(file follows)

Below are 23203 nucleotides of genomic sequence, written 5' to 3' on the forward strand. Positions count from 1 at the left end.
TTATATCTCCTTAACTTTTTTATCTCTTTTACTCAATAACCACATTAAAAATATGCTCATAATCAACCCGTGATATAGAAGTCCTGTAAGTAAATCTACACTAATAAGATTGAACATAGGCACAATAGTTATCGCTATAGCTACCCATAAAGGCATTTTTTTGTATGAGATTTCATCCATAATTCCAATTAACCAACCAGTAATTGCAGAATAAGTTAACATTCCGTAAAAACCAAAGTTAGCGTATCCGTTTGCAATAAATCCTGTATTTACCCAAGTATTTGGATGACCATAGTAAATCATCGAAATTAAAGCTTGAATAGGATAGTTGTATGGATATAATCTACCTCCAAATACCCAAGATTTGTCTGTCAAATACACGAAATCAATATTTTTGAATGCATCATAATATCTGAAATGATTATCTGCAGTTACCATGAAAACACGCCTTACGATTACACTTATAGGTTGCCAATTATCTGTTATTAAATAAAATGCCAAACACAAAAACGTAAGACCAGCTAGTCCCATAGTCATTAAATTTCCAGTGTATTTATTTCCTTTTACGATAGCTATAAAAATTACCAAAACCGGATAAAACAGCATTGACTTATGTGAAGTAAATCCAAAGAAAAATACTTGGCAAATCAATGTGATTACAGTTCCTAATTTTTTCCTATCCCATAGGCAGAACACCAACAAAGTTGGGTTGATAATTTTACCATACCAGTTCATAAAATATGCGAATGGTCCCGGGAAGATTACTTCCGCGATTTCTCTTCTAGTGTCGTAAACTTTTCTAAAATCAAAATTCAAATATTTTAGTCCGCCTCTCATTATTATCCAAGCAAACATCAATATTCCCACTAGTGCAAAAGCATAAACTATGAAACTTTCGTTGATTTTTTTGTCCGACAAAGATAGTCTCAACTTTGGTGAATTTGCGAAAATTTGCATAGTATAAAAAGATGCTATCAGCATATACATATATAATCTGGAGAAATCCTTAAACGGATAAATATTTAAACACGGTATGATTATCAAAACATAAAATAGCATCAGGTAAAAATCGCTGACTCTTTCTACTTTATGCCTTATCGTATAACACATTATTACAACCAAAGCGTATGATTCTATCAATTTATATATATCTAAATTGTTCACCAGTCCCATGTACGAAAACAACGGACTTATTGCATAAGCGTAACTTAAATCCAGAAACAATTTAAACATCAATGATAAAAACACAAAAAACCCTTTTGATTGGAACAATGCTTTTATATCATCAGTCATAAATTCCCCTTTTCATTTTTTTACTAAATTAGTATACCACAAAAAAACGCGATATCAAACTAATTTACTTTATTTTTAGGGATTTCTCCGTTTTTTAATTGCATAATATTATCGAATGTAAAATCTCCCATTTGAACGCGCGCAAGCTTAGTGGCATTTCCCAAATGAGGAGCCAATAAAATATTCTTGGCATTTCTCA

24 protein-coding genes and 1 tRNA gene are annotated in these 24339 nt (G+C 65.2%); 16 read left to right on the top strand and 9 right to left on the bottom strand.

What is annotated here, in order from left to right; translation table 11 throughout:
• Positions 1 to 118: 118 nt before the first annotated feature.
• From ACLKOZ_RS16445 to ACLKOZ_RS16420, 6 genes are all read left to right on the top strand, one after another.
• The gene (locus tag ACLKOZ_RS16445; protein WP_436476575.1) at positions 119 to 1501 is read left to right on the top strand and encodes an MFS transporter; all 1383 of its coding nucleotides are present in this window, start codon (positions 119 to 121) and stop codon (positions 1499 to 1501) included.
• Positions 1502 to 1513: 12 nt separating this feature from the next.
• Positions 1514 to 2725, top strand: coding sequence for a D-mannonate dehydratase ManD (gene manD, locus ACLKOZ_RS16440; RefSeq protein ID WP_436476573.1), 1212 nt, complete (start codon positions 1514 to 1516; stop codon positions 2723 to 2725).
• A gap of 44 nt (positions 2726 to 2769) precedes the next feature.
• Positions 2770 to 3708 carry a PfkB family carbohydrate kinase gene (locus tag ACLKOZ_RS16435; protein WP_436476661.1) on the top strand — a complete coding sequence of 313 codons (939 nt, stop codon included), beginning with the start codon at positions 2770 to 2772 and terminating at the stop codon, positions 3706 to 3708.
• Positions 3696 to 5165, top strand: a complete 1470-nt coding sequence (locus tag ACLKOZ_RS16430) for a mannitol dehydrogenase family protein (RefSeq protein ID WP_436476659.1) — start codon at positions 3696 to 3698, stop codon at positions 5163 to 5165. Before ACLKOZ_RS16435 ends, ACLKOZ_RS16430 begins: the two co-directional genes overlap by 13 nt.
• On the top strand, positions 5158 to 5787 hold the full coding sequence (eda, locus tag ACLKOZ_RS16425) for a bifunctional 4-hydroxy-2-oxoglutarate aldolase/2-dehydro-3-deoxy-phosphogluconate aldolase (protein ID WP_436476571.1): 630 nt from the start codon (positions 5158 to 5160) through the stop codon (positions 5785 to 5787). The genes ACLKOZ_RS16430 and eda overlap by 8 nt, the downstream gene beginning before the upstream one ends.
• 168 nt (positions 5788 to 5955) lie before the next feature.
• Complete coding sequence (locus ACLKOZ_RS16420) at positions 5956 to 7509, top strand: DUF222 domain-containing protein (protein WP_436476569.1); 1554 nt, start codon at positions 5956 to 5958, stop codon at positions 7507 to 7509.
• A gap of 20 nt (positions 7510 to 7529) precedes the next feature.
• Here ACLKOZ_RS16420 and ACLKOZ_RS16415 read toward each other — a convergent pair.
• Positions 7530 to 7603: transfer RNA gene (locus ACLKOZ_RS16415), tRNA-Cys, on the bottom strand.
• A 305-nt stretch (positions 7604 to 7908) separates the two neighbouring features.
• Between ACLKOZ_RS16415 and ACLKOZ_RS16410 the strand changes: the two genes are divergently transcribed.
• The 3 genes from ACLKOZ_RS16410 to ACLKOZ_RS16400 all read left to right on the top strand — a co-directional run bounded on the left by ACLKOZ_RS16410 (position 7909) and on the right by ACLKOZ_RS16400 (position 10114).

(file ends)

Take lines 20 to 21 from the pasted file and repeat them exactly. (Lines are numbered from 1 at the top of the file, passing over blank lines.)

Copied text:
• Between ACLKOZ_RS16415 and ACLKOZ_RS16410 the strand changes: the two genes are divergently transcribed.
• The 3 genes from ACLKOZ_RS16410 to ACLKOZ_RS16400 all read left to right on the top strand — a co-directional run bounded on the left by ACLKOZ_RS16410 (position 7909) and on the right by ACLKOZ_RS16400 (position 10114).